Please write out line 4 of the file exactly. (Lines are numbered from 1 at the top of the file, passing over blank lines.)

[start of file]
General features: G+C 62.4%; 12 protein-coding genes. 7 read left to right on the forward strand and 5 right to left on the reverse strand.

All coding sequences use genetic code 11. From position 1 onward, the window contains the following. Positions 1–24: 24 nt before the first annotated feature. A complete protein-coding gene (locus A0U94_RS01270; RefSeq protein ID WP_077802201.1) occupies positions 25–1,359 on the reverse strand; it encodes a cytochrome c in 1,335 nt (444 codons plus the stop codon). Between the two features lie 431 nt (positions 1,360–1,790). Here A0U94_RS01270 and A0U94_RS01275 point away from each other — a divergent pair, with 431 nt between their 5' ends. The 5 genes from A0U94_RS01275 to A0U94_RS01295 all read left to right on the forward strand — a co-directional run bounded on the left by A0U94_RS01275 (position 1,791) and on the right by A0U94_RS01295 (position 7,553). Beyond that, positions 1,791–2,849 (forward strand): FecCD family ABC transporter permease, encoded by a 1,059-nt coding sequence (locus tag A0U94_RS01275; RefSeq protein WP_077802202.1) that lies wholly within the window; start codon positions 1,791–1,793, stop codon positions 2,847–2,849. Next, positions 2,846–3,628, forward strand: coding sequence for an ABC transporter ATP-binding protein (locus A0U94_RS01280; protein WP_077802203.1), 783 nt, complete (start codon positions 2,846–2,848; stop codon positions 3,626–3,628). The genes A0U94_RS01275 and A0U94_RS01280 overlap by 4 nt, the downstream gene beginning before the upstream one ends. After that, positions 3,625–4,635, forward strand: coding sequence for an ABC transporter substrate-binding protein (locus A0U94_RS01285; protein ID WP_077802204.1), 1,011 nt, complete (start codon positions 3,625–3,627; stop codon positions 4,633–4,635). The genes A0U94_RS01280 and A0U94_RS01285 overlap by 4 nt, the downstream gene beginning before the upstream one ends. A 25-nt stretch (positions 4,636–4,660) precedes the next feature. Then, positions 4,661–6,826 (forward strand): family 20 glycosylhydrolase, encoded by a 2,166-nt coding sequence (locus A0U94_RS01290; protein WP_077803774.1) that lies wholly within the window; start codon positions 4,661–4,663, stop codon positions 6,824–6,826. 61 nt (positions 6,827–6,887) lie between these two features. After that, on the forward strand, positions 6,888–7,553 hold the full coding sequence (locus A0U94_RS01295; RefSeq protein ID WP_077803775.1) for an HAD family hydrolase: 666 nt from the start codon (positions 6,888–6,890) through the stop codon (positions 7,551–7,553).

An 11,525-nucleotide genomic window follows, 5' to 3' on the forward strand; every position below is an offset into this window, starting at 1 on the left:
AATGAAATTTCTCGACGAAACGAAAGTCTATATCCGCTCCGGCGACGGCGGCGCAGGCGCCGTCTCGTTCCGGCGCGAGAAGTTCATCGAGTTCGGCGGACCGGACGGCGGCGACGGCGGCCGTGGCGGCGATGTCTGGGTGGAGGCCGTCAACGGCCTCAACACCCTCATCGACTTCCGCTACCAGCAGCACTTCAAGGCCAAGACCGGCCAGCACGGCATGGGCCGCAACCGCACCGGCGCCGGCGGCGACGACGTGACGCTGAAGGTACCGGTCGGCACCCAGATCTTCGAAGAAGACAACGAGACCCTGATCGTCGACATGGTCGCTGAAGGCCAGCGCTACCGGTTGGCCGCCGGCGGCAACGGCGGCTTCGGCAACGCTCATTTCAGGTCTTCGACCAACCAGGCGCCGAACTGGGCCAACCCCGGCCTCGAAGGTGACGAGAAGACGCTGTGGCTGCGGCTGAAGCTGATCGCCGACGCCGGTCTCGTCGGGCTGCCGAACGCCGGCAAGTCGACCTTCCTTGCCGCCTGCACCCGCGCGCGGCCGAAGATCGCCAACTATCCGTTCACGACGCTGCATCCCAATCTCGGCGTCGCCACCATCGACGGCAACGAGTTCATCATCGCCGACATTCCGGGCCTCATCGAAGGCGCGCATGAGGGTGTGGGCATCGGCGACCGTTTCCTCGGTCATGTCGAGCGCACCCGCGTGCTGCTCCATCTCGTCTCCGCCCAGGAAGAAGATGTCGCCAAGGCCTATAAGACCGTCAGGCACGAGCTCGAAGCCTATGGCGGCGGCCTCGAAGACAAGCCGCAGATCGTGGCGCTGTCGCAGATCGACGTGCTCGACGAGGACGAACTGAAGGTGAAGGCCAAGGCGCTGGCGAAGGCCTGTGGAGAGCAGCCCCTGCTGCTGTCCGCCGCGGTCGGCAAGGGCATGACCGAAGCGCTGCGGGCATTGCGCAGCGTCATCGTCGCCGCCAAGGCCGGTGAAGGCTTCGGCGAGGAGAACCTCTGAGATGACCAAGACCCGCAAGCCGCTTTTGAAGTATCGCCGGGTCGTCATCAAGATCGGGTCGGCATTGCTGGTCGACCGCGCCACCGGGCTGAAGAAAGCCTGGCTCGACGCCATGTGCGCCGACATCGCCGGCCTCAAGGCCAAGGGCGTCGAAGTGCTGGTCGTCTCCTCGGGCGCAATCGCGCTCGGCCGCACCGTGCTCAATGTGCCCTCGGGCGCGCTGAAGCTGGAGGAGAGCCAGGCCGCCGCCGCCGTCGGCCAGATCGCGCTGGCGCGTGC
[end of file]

AATGAAATTTCTCGACGAAACGAAAGTCTATATCCGCTCCGGCGACGGCGGCGCAGGCGCCGTCTCGTTCCGGCGCGAGAAGTTCATCGAGTTCGGCGGACCGGACGGCGGCGACGGCGGCCGTGGCGGCGATGTCTGGGTGGAGGCCGTCAACGGCCTCAACACCCTCATCGACTTCCGCTACCAGCAGCACTTCAAGGCCAAGACCGGCCAGCACGGCATGGGCCGCAACCGCACCGGCGCCGGCGGCGACGACGTGACGCTGAAGGTACCGGTCGGCACCCAGATCTTCGAAGAAGACAACGAGACCCTGATCGTCGACATGGTCGCTGAAGGCCAGCGCTACCGGTTGGCCGCCGGCGGCAACGGCGGCTTCGGCAACGCTCATTTCAGGTCTTCGACCAACCAGGCGCCGAACTGGGCCAACCCCGGCCTCGAAGGTGACGAGAAGACGCTGTGGCTGCGGCTGAAGCTGATCGCCGACGCCGGTCTCGTCGGGCTGCCGAACGCCGGCAAGTCGACCTTCCTTGCCGCCTGCACCCGCGCGCGGCCGAAGATCGCCAACTATCCGTTCACGACGCTGCATCCCAATCTCGGCGTCGCCACCATCGACGGCAACGAGTTCATCATCGCCGACATTCCGGGCCTCATCGAAGGCGCGCATGAGGGTGTGGGCATCGGCGACCGTTTCCTCGGTCATGTCGAGCGCACCCGCGTGCTGCTCCATCTCGTCTCCGCCCAGGAAGAAGATGTCGCCAAGGCCTATAAGACCGTCAGGCACGAGCTCGAAGCCTATGGCGGCGGCCTCGAAGACAAGCCGCAGATCGTGGCGCTGTCGCAGATCGACGTGCTCGACGAGGACGAACTGAAGGTGAAGGCCAAGGCGCTGGCGAAGGCCTGTGGAGAGCAGCCCCTGCTGCTGTCCGCCGCGGTCGGCAAGGGCATGACCGAAGCGCTGCGGGCATTGCGCAGCGTCATCGTCGCCGCCAAGGCCGGTGAAGGCTTCGGCGAGGAGAACCTCTGAGATGACCAAGACCCGCAAGCCGCTTTTGAAGTATCGCCGGGTCGTCATCAAGATCGGGTCGGCATTGCTGGTCGACCGCGCCACCGGGCTGAAGAAAGCCTGGCTCGACGCCATGTGCGCCGACATCGCCGGCCTCAAGGCCAAGGGCGTCGAAGTGCTGGTCGTCTCCTCGGGCGCAATCGCGCTCGGCCGCACCGTGCTCAATGTGCCCTCGGGCGCGCTGAAGCTGGAGGAGAGCCAGGCCGCCGCCGCCGTCGGCCAGATCGCGCTGGCGCGTGC